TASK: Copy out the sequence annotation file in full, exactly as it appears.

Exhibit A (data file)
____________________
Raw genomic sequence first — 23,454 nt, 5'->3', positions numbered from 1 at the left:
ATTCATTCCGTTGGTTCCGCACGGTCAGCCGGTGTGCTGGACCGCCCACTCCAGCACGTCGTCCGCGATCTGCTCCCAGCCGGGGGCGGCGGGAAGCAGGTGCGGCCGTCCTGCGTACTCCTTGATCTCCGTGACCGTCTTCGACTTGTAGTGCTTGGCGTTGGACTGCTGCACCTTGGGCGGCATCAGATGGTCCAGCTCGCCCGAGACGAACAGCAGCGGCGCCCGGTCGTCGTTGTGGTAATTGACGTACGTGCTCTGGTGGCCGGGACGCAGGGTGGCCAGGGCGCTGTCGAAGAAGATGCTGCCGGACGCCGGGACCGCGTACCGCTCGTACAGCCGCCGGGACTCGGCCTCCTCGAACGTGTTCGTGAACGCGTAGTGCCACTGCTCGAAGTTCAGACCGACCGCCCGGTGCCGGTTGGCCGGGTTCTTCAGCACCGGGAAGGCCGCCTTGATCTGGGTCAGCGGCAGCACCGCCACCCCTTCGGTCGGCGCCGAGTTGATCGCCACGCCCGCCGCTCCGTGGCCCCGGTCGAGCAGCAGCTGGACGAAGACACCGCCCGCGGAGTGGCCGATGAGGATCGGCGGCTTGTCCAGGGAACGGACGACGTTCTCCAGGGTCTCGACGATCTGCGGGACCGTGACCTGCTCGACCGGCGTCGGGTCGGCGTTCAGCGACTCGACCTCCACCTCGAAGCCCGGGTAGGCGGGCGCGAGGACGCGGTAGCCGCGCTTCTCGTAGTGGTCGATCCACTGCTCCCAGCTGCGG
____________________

Raw genomic sequence first — 23,454 nt, 5'->3', positions numbered from 1 at the left:
ATTCATTCCGTTGGTTCCGCACGGTCAGCCGGTGTGCTGGACCGCCCACTCCAGCACGTCGTCCGCGATCTGCTCCCAGCCGGGGGCGGCGGGAAGCAGGTGCGGCCGTCCTGCGTACTCCTTGATCTCCGTGACCGTCTTCGACTTGTAGTGCTTGGCGTTGGACTGCTGCACCTTGGGCGGCATCAGATGGTCCAGCTCGCCCGAGACGAACAGCAGCGGCGCCCGGTCGTCGTTGTGGTAATTGACGTACGTGCTCTGGTGGCCGGGACGCAGGGTGGCCAGGGCGCTGTCGAAGAAGATGCTGCCGGACGCCGGGACCGCGTACCGCTCGTACAGCCGCCGGGACTCGGCCTCCTCGAACGTGTTCGTGAACGCGTAGTGCCACTGCTCGAAGTTCAGACCGACCGCCCGGTGCCGGTTGGCCGGGTTCTTCAGCACCGGGAAGGCCGCCTTGATCTGGGTCAGCGGCAGCACCGCCACCCCTTCGGTCGGCGCCGAGTTGATCGCCACGCCCGCCGCTCCGTGGCCCCGGTCGAGCAGCAGCTGGACGAAGACACCGCCCGCGGAGTGGCCGATGAGGATCGGCGGCTTGTCCAGGGAACGGACGACGTTCTCCAGGGTCTCGACGATCTGCGGGACCGTGACCTGCTCGACCGGCGTCGGGTCGGCGTTCAGCGACTCGACCTCCACCTCGAAGCCCGGGTAGGCGGGCGCGAGGACGCGGTAGCCGCGCTTCTCGTAGTGGTCGATCCACTGCTCCCAGCTGCGG